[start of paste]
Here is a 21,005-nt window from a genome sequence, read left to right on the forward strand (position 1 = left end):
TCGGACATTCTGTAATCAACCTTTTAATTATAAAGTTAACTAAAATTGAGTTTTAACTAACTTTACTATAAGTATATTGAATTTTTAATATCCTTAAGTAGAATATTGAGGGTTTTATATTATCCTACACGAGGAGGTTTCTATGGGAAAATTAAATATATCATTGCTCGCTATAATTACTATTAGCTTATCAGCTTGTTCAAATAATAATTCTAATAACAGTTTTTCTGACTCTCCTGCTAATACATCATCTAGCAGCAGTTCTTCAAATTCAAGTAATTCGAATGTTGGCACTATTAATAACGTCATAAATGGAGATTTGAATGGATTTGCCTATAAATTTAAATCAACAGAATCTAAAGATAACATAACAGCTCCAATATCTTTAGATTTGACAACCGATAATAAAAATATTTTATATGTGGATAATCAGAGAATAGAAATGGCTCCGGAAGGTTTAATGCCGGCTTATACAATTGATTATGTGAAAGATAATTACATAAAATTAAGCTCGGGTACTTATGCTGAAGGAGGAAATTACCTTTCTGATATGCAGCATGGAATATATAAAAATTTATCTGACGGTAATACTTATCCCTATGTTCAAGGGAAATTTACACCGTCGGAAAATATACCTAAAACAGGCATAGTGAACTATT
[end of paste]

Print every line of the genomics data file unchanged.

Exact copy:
Here is a 21,005-nt window from a genome sequence, read left to right on the forward strand (position 1 = left end):
TCGGACATTCTGTAATCAACCTTTTAATTATAAAGTTAACTAAAATTGAGTTTTAACTAACTTTACTATAAGTATATTGAATTTTTAATATCCTTAAGTAGAATATTGAGGGTTTTATATTATCCTACACGAGGAGGTTTCTATGGGAAAATTAAATATATCATTGCTCGCTATAATTACTATTAGCTTATCAGCTTGTTCAAATAATAATTCTAATAACAGTTTTTCTGACTCTCCTGCTAATACATCATCTAGCAGCAGTTCTTCAAATTCAAGTAATTCGAATGTTGGCACTATTAATAACGTCATAAATGGAGATTTGAATGGATTTGCCTATAAATTTAAATCAACAGAATCTAAAGATAACATAACAGCTCCAATATCTTTAGATTTGACAACCGATAATAAAAATATTTTATATGTGGATAATCAGAGAATAGAAATGGCTCCGGAAGGTTTAATGCCGGCTTATACAATTGATTATGTGAAAGATAATTACATAAAATTAAGCTCGGGTACTTATGCTGAAGGAGGAAATTACCTTTCTGATATGCAGCATGGAATATATAAAAATTTATCTGACGGTAATACTTATCCCTATGTTCAAGGGAAATTTACACCGTCGGAAAATATACCTAAAACAGGCATAGTGAACTATT